El Chalten or Torres del Paine? – Nomadic Boys

Author: , September 2nd, 2017

EL CHALTEN OR TORRES DEL PAINE

Patagonia is synonymous with adventure, mountaineering and wallpaper-like landscapes. If you love trekking, this should be high up on your bucket list of places to visit.

We love our trekking adventures, having spent ample time discovering the Himalayas during our Annapurna Circuit in Nepal, trekking to the Rinjani volcano crater, the 4 days Inca Trail to Machu Picchu and trekking to Ella Rock in Sri Lanka.

Patagonia has two trekking highlights to add to our list: Torres del Paine in Chile and El Chaltén in Argentina. Both offer stunning vistas, images to decorate your Instagram gallery and satisfying trekking adventures you’ll never forget. If however your time is limited, we compare the two to give you an idea of which is best to choose.

Trekking in Torres del Paine: Chile

Torres del Paine is one of the highlights of anyone’s Patagonia itinerary. This UNESCO World Heritage Site was voted one of the 8 Wonders of the World by VirtualTourist.com in 2013 beating off 300 entries from 50 countries.

The trails
The most popular trail is the famous W Circuit, so named because the trail on the map is in the shape of a W. This is normally done in 5-7 days. The climax is reaching the base of the famous Paine towers.

If you don’t like camping, you can instead stay in a nearby hotel and still visit the highlights of the W Circuit as part of day trips. Popular day trip treks include Glacier Gray, the French Valley (Valle del Frances), Mirador Los Cuernos, Mirador Condor, trails around the picturesque Pehoe Lake and the big one, the Base Torres trek.

By Stefan Arestis – Full Story at the Nomadic Boys

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Ten Facts About Chile

Author: , August 25th, 2017

Torres del Paine Chile - Nomadic Boys

There are so many unique things about Chile, a country with one of the longest coastlines in the world, stretching 4,620 km (2,647 miles) from the Northern border with Peru right to the very tip of the Americas.

This is our 10 interesting facts about Chile as we travelled from the dry San Pedro desert in the North all the way to Torres del Paine in the breezy snowy Patagonian south.

#1 THE CHILEAN ACCENT: a new way of speaking Spanish!

Just when you thought you’d mastered the Spanish language, you arrive in Santiago totally confused, wondering what on earth anyone is saying to you…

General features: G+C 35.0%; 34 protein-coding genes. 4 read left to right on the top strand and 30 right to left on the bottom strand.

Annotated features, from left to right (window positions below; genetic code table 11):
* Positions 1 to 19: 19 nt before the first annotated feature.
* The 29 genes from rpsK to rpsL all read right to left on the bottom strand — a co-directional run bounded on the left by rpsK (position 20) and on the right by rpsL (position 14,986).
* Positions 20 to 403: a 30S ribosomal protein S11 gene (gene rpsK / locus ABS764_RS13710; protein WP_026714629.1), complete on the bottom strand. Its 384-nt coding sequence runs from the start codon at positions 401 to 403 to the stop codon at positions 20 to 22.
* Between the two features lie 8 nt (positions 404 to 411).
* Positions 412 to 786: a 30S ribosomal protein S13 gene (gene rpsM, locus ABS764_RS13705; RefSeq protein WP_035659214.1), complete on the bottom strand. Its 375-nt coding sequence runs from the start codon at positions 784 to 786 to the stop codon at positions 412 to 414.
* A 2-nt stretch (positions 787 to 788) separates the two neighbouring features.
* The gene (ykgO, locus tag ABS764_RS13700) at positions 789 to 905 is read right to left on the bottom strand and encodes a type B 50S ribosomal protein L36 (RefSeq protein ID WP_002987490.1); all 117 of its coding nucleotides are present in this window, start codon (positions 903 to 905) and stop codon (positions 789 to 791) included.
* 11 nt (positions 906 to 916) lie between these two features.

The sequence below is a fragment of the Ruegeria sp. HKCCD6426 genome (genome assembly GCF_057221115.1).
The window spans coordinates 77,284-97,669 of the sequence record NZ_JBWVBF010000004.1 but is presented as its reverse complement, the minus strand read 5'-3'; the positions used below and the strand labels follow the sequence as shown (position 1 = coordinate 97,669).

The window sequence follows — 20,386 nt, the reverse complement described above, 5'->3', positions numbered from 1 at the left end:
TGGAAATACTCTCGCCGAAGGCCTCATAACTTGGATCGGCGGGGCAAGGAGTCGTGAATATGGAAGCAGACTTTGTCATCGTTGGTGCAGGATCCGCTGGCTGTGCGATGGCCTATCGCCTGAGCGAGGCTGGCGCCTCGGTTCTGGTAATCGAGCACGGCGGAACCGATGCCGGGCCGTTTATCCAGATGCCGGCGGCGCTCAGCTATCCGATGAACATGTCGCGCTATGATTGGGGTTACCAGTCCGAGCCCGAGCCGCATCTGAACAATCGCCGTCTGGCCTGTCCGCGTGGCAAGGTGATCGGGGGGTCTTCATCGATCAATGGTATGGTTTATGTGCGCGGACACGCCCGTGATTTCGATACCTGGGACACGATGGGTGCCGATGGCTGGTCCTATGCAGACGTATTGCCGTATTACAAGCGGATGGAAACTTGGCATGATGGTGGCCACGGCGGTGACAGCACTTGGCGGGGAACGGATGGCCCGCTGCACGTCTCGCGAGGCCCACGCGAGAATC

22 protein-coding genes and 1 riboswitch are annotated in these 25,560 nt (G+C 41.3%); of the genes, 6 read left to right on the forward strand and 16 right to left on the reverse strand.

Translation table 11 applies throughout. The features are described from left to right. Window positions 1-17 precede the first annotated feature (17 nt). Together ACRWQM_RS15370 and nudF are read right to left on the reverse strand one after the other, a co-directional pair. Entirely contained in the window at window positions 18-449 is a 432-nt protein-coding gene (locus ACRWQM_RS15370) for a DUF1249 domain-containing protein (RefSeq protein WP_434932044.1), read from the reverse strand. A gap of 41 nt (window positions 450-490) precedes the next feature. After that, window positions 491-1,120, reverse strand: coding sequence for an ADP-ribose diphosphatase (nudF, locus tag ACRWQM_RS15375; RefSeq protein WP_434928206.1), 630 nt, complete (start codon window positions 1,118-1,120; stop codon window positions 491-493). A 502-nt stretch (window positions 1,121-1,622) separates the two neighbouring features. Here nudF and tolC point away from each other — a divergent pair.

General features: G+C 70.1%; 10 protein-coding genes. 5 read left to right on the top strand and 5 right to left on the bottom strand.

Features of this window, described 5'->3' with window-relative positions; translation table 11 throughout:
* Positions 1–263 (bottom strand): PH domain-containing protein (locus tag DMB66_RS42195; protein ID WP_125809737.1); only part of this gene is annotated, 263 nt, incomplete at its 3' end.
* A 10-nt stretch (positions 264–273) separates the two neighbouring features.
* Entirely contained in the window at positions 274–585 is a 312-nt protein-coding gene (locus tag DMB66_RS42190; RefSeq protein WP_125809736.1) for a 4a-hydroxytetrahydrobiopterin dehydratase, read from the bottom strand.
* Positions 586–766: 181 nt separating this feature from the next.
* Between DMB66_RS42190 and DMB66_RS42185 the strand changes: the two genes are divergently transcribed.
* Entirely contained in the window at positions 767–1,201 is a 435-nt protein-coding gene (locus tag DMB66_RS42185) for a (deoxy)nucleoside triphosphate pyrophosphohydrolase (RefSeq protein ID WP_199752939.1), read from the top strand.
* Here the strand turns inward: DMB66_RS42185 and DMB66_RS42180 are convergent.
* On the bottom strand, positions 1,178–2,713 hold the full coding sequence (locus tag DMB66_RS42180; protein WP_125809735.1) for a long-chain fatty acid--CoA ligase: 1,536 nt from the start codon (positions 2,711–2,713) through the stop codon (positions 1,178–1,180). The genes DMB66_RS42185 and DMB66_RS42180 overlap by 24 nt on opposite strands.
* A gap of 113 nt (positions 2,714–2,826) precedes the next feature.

Meet: the Chilean accent! It’s like nothing else you’ve encountered before and by far the most unique across Latin America. It’s fast, with a strong almost sing-song-like sound, with specific letters and phrases cut off from words and new ones thrown in for good measure.

For example, in Chilean Spanish, the letter s is usually avoided, so in a shop, “200 pesos” (dos cientos pesos), becomes do ciento peso. The word for thank you, gracias sounds like gracia and mas o menos (more or less) is pronounced ma o meno.

Chileans also take off the d from words ending with ado, so words like supermercado become supermercao and the Spanish word for fish, pescado sounds like pecao as both the s and the d are dropped. And for good measure, random words like po are randomly thrown in every other sentence, even after a simple yes or no: si po or no po.

By Stefan Arestis – Full Story at The Nomadic Boys

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Five Gay Friendly Chile Hotels – Nomadic Boys

Author: , August 16th, 2017

Gay Friendly Chile Hotels

Chile is one of the most developed countries in South America with a large gay scene in the capital city of Santiago. We travelled from the Northern tip of this long thin country in the San Pedro desert all the way to Torres del Paine in the South. These are our 5 favourite Gay Friendly Chile Hotels that we tried along the way, which we loved and felt completely welcomed as a gay couple.

#1 Alto Atacama: San Pedro de Atacama

Alto Atacama is the gay friendly place you need to base yourself in San Pedro. As well as being extremely welcoming to LGBT travellers, it’s a luxurious, exclusive resort with the backdrop of the Salt Mountain Range. It offers full board packages with guided tours tailored to each guest. It’s the best way to discover the landscapes around San Pedro, which rank as some our favourite computer screen backgrounds.

Meals at Alto Atacama are delicious and unique, with gems like ostrich carpaccio with raspberries. They also make delicious Pisco Sours, which is even more heavenly when enjoyed at one of their outdoor plunge pools. To find out more, read our about our stay at this gay friendly hotel in San Pedro.

All inclusive packages at Alto Atacama start from $650/£520 per person per night. You can check availability and read more about Alto Atacama on Tripadvisor.

By Stefan Arestis – Full Story at the Nomadic Boys

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Gay Patagonia: Top Ten Highlights – Nomadic Boys